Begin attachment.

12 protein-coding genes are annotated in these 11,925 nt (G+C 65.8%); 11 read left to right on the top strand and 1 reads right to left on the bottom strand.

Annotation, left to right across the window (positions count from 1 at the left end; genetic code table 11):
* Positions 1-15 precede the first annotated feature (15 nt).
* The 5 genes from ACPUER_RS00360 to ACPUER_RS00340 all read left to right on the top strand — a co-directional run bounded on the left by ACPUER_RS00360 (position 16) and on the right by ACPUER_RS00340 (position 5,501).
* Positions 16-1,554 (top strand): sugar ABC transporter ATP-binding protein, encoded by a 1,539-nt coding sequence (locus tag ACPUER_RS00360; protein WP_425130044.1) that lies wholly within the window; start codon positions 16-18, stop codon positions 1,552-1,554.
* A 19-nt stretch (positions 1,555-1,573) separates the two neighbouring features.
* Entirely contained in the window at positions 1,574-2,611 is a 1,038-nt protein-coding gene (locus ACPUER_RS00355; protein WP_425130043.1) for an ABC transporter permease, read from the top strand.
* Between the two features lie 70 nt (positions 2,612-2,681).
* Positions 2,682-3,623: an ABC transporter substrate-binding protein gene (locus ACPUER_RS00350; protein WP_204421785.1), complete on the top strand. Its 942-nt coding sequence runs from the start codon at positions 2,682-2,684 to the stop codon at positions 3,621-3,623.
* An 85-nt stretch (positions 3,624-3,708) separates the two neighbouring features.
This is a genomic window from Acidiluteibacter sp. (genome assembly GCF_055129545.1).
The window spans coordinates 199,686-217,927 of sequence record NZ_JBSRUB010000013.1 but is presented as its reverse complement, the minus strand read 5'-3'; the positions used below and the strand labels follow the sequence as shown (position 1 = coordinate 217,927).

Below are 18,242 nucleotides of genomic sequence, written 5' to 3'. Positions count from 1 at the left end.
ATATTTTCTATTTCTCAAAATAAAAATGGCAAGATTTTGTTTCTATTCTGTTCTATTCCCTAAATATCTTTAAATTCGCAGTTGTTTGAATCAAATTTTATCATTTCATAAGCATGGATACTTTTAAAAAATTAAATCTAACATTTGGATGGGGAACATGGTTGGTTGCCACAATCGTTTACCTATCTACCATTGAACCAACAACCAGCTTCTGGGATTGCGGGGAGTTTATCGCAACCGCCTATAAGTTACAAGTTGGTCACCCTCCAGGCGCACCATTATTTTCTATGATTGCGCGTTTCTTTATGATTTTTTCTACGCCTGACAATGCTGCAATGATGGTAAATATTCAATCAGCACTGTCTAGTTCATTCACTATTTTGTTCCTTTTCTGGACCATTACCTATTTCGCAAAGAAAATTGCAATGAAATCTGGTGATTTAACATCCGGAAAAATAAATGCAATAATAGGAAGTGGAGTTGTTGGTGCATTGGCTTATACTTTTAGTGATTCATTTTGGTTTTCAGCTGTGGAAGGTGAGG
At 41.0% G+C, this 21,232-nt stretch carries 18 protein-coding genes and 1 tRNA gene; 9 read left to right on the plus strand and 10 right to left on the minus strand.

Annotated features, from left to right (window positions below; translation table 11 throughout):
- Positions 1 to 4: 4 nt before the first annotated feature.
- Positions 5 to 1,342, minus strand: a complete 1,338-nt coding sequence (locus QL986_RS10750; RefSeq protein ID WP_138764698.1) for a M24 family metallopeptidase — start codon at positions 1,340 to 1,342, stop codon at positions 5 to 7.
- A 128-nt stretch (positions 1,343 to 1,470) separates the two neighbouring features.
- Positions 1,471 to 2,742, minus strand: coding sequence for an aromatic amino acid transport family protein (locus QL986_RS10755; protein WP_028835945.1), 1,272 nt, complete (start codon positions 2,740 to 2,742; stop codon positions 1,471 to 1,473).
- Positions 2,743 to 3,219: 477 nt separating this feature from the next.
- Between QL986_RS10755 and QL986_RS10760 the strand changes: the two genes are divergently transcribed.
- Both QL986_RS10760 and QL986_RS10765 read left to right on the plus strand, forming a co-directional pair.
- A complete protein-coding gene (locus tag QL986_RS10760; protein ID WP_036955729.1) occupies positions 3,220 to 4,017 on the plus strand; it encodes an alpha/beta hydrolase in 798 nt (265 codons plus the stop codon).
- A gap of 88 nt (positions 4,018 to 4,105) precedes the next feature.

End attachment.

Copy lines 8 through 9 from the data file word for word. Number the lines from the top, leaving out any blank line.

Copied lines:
* Between the two features lie 70 nt (positions 2,612-2,681).
* Positions 2,682-3,623: an ABC transporter substrate-binding protein gene (locus ACPUER_RS00350; protein WP_204421785.1), complete on the top strand. Its 942-nt coding sequence runs from the start codon at positions 2,682-2,684 to the stop codon at positions 3,621-3,623.